Zhansong Zhou and Gensheng Lu contributed equally to this work.
The authors declare that they have no competing interests.
WY carried out the animal model design, participated in the cystometric studies, and drafted the manuscript. XY carried out the histopathological studies. GW participated in the cystometric studies and performed the statistical analysis. ZZ participated in the design of the study. LG conceived of the study, participated in its design and coordination, and helped draft the manuscript. All authors read and approved the final manuscript.
We produced a novel model of bladder outlet obstruction (BOO) by periurethral injection of hyaluronic acid and compared the cystometric features, postoperative complications, and histopathological changes of that model with that of traditional open surgery.
Forty female Sprague-Dawley rats were divided into three groups. Fifteen rats were subcutaneously injected with 0.2 ml hyaluronic acid at 5, 7, and 12 o’clock around the urethral orifice. Another fifteen rats underwent traditional open partial proximal urethral obstruction surgery, and 10 normal rats used as controls. After 4 weeks, filling cystometry, postoperative complications, and histopathological features were evaluated in each group. Three rats were also observed for 12 weeks after hyaluronic acid injection to evaluate the long-term effect.
Hyaluronic acid periurethral injection caused increased maximum cystometric capacity, maximum bladder pressure, micturition interval, and post-void residual urine volume compared with control (p < 0.01). The injection group had significantly shorter operative time, less incidence of incision infection and bladder stone formation compared with the surgery group (p < 0.01). Hematoxylin and eosin (HE) staining showed suburothelial and interstitial hyperemia edema and smooth muscle hypertrophy in both injection and surgery bladders; these were not observed in the control group. Bladder weight and thickness of smooth muscle in the injection and surgery groups were significantly greater than those in the control group (p < 0.01). Urethral epithelial hyperplasia and lamina propria inflammation were observed in the surgery group but not in the injection or control groups. Rats periurethrally injected hyaluronic acid were stable the compound was not fully absorbed in any rat after 12 weeks.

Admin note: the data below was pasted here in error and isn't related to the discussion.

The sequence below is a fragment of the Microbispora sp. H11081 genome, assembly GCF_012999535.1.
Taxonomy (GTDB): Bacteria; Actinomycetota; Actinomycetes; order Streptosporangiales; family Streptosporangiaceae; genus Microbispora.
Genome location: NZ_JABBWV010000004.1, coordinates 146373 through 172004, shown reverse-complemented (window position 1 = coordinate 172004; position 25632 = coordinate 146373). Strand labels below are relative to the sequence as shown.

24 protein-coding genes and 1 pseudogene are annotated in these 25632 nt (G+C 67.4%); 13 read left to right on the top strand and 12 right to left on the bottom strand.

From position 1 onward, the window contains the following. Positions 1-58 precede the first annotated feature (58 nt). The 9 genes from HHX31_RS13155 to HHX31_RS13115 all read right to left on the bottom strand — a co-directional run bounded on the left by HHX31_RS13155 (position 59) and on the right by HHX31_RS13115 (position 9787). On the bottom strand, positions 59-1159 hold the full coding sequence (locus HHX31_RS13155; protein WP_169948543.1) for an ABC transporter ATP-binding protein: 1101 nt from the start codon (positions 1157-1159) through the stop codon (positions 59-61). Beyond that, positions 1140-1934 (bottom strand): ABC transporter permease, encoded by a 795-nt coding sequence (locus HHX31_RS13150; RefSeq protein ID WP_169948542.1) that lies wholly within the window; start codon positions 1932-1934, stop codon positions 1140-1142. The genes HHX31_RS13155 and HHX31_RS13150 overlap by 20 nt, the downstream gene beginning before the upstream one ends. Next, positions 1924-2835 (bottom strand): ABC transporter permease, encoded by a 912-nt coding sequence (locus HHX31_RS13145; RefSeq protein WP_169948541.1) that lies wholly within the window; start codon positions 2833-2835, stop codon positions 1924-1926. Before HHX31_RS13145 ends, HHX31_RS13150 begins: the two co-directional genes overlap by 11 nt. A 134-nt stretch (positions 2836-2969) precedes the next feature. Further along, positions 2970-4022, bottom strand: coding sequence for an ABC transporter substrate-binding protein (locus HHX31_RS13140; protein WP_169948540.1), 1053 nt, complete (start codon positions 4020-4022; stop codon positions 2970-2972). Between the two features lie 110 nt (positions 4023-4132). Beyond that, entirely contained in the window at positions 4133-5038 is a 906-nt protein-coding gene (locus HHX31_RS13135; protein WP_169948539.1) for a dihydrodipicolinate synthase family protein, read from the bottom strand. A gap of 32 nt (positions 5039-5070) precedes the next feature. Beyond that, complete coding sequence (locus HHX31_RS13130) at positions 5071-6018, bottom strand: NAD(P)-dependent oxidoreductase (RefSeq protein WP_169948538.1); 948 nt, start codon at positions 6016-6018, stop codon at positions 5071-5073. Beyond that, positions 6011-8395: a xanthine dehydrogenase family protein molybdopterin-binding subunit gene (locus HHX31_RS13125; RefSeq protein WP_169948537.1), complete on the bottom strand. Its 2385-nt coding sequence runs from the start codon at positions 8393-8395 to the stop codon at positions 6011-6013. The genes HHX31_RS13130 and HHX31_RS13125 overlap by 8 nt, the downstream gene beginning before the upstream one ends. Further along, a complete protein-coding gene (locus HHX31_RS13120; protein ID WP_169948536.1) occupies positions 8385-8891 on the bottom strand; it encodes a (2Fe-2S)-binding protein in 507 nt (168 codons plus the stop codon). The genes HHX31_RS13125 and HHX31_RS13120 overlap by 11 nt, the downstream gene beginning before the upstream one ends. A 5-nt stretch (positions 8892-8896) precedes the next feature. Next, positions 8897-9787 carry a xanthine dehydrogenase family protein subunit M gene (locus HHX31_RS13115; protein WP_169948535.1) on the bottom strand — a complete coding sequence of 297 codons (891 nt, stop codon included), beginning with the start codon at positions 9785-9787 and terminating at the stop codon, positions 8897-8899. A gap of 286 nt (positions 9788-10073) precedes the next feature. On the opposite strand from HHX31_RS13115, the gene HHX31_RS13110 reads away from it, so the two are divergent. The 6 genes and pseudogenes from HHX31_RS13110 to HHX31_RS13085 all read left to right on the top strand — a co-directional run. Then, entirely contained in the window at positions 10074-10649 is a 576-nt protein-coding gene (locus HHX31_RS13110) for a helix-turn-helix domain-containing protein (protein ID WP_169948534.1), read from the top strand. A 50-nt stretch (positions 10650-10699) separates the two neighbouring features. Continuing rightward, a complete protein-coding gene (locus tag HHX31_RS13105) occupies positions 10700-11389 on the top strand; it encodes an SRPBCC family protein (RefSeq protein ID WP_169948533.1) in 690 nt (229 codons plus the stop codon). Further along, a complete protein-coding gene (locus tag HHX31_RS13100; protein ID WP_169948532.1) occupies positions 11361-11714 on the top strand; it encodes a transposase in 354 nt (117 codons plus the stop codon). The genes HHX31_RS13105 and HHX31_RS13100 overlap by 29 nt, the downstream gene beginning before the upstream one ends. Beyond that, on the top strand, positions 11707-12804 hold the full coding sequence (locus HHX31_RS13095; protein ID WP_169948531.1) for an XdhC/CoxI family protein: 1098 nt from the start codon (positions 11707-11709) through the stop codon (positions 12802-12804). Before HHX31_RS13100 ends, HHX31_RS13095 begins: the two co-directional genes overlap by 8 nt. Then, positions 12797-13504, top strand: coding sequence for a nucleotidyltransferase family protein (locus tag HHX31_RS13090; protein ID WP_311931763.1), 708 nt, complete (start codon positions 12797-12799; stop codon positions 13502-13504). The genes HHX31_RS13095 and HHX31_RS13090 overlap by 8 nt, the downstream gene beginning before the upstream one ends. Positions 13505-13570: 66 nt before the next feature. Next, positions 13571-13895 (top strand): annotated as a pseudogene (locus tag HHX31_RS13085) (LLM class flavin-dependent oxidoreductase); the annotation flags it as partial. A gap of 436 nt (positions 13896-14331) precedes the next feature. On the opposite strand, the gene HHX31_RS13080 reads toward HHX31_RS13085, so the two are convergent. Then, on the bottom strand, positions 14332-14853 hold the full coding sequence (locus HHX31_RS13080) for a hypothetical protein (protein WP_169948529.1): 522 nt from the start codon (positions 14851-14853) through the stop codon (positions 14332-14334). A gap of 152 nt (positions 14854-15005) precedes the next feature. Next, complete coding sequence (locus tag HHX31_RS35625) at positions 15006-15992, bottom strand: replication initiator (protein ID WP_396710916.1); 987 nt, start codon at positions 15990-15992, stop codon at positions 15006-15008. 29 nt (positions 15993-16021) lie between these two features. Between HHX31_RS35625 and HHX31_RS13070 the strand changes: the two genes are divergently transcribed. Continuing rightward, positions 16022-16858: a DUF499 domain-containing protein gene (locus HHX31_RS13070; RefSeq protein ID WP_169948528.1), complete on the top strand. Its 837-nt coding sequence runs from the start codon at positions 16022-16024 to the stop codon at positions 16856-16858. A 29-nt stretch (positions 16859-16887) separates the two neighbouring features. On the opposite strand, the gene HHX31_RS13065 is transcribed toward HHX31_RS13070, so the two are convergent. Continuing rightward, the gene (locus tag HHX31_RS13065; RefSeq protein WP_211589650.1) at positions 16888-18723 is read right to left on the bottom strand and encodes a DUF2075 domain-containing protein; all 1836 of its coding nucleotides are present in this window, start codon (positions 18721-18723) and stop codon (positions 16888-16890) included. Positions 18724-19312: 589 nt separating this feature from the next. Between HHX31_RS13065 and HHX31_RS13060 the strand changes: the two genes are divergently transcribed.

Hyaluronic acid periurethral injection generates a simple, effective, and persistent animal model of BOO with lower complications, compared with traditional surgery.
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- Urethral orifice hyaluronic acid injections: a novel animal model of bladder outlet obstruction
- BioMed Central
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